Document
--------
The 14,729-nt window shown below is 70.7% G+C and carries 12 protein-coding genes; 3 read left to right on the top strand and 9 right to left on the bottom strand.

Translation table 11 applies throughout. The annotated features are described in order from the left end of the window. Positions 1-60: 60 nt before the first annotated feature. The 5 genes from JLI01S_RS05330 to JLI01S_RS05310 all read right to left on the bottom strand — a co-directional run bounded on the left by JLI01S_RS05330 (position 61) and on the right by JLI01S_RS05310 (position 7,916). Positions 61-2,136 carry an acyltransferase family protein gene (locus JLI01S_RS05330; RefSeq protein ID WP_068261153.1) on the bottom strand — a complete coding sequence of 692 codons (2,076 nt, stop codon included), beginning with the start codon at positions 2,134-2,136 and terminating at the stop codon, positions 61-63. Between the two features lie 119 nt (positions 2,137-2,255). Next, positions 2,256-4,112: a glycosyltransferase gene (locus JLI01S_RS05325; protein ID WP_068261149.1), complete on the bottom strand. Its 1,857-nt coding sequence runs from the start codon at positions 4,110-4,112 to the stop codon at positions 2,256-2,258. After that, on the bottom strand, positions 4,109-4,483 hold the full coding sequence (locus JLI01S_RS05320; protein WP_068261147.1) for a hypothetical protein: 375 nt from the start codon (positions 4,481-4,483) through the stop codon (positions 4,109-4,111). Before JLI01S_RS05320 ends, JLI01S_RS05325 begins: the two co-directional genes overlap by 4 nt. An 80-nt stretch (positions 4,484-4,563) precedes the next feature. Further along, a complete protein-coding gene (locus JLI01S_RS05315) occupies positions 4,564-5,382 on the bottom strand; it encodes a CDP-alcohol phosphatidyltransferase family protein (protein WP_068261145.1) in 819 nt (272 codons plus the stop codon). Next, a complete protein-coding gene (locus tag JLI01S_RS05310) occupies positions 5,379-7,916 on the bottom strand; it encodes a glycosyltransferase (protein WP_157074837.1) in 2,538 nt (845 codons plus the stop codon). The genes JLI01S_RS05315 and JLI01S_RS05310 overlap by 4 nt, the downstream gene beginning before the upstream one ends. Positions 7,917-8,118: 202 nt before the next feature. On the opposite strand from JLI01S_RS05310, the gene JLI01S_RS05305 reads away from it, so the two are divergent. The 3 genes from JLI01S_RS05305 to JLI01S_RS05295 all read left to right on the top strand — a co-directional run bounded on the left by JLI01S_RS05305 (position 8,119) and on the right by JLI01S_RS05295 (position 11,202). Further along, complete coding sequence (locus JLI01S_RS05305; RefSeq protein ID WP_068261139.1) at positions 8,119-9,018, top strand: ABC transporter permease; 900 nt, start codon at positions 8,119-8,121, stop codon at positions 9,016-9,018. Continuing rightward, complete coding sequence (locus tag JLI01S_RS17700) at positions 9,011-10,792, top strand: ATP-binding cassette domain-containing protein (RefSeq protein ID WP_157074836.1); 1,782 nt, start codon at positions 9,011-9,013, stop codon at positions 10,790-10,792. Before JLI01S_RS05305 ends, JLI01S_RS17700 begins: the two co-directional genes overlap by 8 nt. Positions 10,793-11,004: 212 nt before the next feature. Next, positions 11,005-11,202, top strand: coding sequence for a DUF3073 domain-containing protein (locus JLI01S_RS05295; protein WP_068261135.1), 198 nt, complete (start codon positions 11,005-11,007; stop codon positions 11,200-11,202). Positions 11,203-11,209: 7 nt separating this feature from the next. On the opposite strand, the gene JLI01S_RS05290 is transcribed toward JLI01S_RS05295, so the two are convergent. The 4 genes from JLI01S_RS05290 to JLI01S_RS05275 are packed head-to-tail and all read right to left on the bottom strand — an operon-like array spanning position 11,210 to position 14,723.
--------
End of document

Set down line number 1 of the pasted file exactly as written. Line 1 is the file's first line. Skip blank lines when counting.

The 14,729-nt window shown below is 70.7% G+C and carries 12 protein-coding genes; 3 read left to right on the top strand and 9 right to left on the bottom strand.